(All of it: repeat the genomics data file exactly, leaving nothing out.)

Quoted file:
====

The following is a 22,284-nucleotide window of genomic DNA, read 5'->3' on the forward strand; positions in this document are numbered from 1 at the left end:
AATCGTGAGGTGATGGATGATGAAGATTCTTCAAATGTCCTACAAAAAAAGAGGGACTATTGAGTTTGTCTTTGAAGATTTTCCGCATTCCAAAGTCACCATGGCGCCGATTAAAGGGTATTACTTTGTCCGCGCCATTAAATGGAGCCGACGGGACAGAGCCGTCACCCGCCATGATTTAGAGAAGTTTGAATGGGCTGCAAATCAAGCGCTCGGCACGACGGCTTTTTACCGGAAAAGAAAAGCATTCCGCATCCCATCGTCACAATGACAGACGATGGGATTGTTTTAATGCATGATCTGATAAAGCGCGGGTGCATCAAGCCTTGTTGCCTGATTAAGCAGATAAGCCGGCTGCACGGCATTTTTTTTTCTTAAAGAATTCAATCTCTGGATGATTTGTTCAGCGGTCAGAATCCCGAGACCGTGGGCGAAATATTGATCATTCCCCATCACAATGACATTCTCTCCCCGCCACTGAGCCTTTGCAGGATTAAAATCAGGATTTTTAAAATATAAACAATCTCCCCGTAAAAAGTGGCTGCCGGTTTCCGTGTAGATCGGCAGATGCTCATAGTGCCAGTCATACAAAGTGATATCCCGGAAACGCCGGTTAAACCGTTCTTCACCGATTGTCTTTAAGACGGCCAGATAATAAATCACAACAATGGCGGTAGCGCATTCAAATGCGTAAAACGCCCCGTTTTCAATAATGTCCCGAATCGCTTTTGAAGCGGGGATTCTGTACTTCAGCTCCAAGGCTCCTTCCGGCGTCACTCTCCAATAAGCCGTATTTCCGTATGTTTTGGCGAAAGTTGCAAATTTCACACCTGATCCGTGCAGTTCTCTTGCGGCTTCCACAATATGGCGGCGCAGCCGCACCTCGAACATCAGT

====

The following is a 22,284-nucleotide window of genomic DNA, read 5'->3' on the forward strand; positions in this document are numbered from 1 at the left end:
AATCGTGAGGTGATGGATGATGAAGATTCTTCAAATGTCCTACAAAAAAAGAGGGACTATTGAGTTTGTCTTTGAAGATTTTCCGCATTCCAAAGTCACCATGGCGCCGATTAAAGGGTATTACTTTGTCCGCGCCATTAAATGGAGCCGACGGGACAGAGCCGTCACCCGCCATGATTTAGAGAAGTTTGAATGGGCTGCAAATCAAGCGCTCGGCACGACGGCTTTTTACCGGAAAAGAAAAGCATTCCGCATCCCATCGTCACAATGACAGACGATGGGATTGTTTTAATGCATGATCTGATAAAGCGCGGGTGCATCAAGCCTTGTTGCCTGATTAAGCAGATAAGCCGGCTGCACGGCATTTTTTTTTCTTAAAGAATTCAATCTCTGGATGATTTGTTCAGCGGTCAGAATCCCGAGACCGTGGGCGAAATATTGATCATTCCCCATCACAATGACATTCTCTCCCCGCCACTGAGCCTTTGCAGGATTAAAATCAGGATTTTTAAAATATAAACAATCTCCCCGTAAAAAGTGGCTGCCGGTTTCCGTGTAGATCGGCAGATGCTCATAGTGCCAGTCATACAAAGTGATATCCCGGAAACGCCGGTTAAACCGTTCTTCACCGATTGTCTTTAAGACGGCCAGATAATAAATCACAACAATGGCGGTAGCGCATTCAAATGCGTAAAACGCCCCGTTTTCAATAATGTCCCGAATCGCTTTTGAAGCGGGGATTCTGTACTTCAGCTCCAAGGCTCCTTCCGGCGTCACTCTCCAATAAGCCGTATTTCCGTATGTTTTGGCGAAAGTTGCAAATTTCACACCTGATCCGTGCAGTTCTCTTGCGGCTTCCACAATATGGCGGCGCAGCCGCACCTCGAACATCAGT